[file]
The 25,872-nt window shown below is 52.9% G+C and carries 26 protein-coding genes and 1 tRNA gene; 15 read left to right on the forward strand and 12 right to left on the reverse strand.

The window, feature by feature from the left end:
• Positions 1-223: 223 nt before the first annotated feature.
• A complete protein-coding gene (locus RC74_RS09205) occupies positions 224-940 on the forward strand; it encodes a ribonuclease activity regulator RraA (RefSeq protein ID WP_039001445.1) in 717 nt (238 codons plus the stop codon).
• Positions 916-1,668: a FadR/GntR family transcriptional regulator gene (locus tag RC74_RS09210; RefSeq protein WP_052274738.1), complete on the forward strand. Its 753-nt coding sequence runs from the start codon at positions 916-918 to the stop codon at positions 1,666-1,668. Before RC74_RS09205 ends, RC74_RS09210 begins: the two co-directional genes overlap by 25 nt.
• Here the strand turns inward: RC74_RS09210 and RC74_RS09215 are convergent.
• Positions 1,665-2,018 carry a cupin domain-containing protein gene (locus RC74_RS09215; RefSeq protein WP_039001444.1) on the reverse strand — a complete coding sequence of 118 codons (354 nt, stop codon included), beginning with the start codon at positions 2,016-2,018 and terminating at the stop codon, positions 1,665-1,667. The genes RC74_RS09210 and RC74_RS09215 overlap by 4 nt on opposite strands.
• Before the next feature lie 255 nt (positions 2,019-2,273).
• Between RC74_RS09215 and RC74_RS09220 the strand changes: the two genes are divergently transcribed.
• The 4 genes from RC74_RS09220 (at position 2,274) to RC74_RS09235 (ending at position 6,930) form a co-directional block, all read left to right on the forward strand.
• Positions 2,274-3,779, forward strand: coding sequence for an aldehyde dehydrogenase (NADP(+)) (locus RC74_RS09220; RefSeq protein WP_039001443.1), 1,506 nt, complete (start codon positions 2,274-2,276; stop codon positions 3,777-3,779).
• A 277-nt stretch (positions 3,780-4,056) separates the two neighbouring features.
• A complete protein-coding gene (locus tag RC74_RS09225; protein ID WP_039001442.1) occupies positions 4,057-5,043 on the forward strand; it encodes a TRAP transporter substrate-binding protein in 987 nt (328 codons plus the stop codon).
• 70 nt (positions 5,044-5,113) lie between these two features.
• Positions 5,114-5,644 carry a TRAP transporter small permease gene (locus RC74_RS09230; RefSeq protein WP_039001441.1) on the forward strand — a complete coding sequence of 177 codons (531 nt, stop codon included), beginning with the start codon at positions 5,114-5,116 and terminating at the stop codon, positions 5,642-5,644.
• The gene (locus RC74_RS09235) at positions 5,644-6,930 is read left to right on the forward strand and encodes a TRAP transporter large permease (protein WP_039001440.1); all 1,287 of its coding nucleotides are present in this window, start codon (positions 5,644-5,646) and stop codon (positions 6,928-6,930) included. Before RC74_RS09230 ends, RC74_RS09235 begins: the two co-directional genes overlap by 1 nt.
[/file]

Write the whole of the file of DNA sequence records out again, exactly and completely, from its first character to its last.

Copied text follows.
The 25,872-nt window shown below is 52.9% G+C and carries 26 protein-coding genes and 1 tRNA gene; 15 read left to right on the forward strand and 12 right to left on the reverse strand.

The window, feature by feature from the left end:
• Positions 1-223: 223 nt before the first annotated feature.
• A complete protein-coding gene (locus RC74_RS09205) occupies positions 224-940 on the forward strand; it encodes a ribonuclease activity regulator RraA (RefSeq protein ID WP_039001445.1) in 717 nt (238 codons plus the stop codon).
• Positions 916-1,668: a FadR/GntR family transcriptional regulator gene (locus tag RC74_RS09210; RefSeq protein WP_052274738.1), complete on the forward strand. Its 753-nt coding sequence runs from the start codon at positions 916-918 to the stop codon at positions 1,666-1,668. Before RC74_RS09205 ends, RC74_RS09210 begins: the two co-directional genes overlap by 25 nt.
• Here the strand turns inward: RC74_RS09210 and RC74_RS09215 are convergent.
• Positions 1,665-2,018 carry a cupin domain-containing protein gene (locus RC74_RS09215; RefSeq protein WP_039001444.1) on the reverse strand — a complete coding sequence of 118 codons (354 nt, stop codon included), beginning with the start codon at positions 2,016-2,018 and terminating at the stop codon, positions 1,665-1,667. The genes RC74_RS09210 and RC74_RS09215 overlap by 4 nt on opposite strands.
• Before the next feature lie 255 nt (positions 2,019-2,273).
• Between RC74_RS09215 and RC74_RS09220 the strand changes: the two genes are divergently transcribed.
• The 4 genes from RC74_RS09220 (at position 2,274) to RC74_RS09235 (ending at position 6,930) form a co-directional block, all read left to right on the forward strand.
• Positions 2,274-3,779, forward strand: coding sequence for an aldehyde dehydrogenase (NADP(+)) (locus RC74_RS09220; RefSeq protein WP_039001443.1), 1,506 nt, complete (start codon positions 2,274-2,276; stop codon positions 3,777-3,779).
• A 277-nt stretch (positions 3,780-4,056) separates the two neighbouring features.
• A complete protein-coding gene (locus tag RC74_RS09225; protein ID WP_039001442.1) occupies positions 4,057-5,043 on the forward strand; it encodes a TRAP transporter substrate-binding protein in 987 nt (328 codons plus the stop codon).
• 70 nt (positions 5,044-5,113) lie between these two features.
• Positions 5,114-5,644 carry a TRAP transporter small permease gene (locus RC74_RS09230; RefSeq protein WP_039001441.1) on the forward strand — a complete coding sequence of 177 codons (531 nt, stop codon included), beginning with the start codon at positions 5,114-5,116 and terminating at the stop codon, positions 5,642-5,644.
• The gene (locus RC74_RS09235) at positions 5,644-6,930 is read left to right on the forward strand and encodes a TRAP transporter large permease (protein WP_039001440.1); all 1,287 of its coding nucleotides are present in this window, start codon (positions 5,644-5,646) and stop codon (positions 6,928-6,930) included. Before RC74_RS09230 ends, RC74_RS09235 begins: the two co-directional genes overlap by 1 nt.